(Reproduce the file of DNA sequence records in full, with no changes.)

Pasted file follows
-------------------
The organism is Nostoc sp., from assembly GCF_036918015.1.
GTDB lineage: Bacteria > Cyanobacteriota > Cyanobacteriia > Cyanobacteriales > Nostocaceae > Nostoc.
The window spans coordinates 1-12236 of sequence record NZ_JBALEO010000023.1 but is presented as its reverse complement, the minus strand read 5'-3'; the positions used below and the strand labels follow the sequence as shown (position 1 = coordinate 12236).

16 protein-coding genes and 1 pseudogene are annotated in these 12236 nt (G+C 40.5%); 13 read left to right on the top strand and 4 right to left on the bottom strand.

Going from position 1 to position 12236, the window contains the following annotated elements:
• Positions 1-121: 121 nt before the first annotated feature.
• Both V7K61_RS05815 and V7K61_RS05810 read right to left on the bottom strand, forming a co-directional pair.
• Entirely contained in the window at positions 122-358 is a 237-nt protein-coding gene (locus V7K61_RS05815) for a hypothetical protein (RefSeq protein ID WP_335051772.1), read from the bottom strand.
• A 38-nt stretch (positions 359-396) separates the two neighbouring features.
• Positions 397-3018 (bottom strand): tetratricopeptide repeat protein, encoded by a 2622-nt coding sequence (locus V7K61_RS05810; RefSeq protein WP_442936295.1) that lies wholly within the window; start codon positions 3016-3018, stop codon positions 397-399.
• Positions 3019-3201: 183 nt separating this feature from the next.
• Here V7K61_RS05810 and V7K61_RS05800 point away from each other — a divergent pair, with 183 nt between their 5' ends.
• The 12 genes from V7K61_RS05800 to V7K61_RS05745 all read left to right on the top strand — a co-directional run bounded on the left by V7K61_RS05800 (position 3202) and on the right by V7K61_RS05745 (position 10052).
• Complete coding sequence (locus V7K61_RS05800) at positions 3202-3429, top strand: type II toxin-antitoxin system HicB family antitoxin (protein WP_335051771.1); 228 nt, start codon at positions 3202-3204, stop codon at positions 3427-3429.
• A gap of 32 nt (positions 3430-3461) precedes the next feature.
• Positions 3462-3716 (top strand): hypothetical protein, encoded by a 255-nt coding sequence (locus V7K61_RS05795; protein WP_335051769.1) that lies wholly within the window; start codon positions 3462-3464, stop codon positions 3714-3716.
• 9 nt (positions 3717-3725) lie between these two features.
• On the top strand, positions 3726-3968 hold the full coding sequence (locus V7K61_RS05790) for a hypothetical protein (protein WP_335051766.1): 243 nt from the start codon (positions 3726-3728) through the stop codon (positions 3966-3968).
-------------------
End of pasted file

The organism is Nostoc sp., from assembly GCF_036918015.1.
GTDB lineage: Bacteria > Cyanobacteriota > Cyanobacteriia > Cyanobacteriales > Nostocaceae > Nostoc.
The window spans coordinates 1-12236 of sequence record NZ_JBALEO010000023.1 but is presented as its reverse complement, the minus strand read 5'-3'; the positions used below and the strand labels follow the sequence as shown (position 1 = coordinate 12236).

16 protein-coding genes and 1 pseudogene are annotated in these 12236 nt (G+C 40.5%); 13 read left to right on the top strand and 4 right to left on the bottom strand.

Going from position 1 to position 12236, the window contains the following annotated elements:
• Positions 1-121: 121 nt before the first annotated feature.
• Both V7K61_RS05815 and V7K61_RS05810 read right to left on the bottom strand, forming a co-directional pair.
• Entirely contained in the window at positions 122-358 is a 237-nt protein-coding gene (locus V7K61_RS05815) for a hypothetical protein (RefSeq protein ID WP_335051772.1), read from the bottom strand.
• A 38-nt stretch (positions 359-396) separates the two neighbouring features.
• Positions 397-3018 (bottom strand): tetratricopeptide repeat protein, encoded by a 2622-nt coding sequence (locus V7K61_RS05810; RefSeq protein WP_442936295.1) that lies wholly within the window; start codon positions 3016-3018, stop codon positions 397-399.
• Positions 3019-3201: 183 nt separating this feature from the next.
• Here V7K61_RS05810 and V7K61_RS05800 point away from each other — a divergent pair, with 183 nt between their 5' ends.
• The 12 genes from V7K61_RS05800 to V7K61_RS05745 all read left to right on the top strand — a co-directional run bounded on the left by V7K61_RS05800 (position 3202) and on the right by V7K61_RS05745 (position 10052).
• Complete coding sequence (locus V7K61_RS05800) at positions 3202-3429, top strand: type II toxin-antitoxin system HicB family antitoxin (protein WP_335051771.1); 228 nt, start codon at positions 3202-3204, stop codon at positions 3427-3429.
• A gap of 32 nt (positions 3430-3461) precedes the next feature.
• Positions 3462-3716 (top strand): hypothetical protein, encoded by a 255-nt coding sequence (locus V7K61_RS05795; protein WP_335051769.1) that lies wholly within the window; start codon positions 3462-3464, stop codon positions 3714-3716.
• 9 nt (positions 3717-3725) lie between these two features.
• On the top strand, positions 3726-3968 hold the full coding sequence (locus V7K61_RS05790) for a hypothetical protein (protein WP_335051766.1): 243 nt from the start codon (positions 3726-3728) through the stop codon (positions 3966-3968).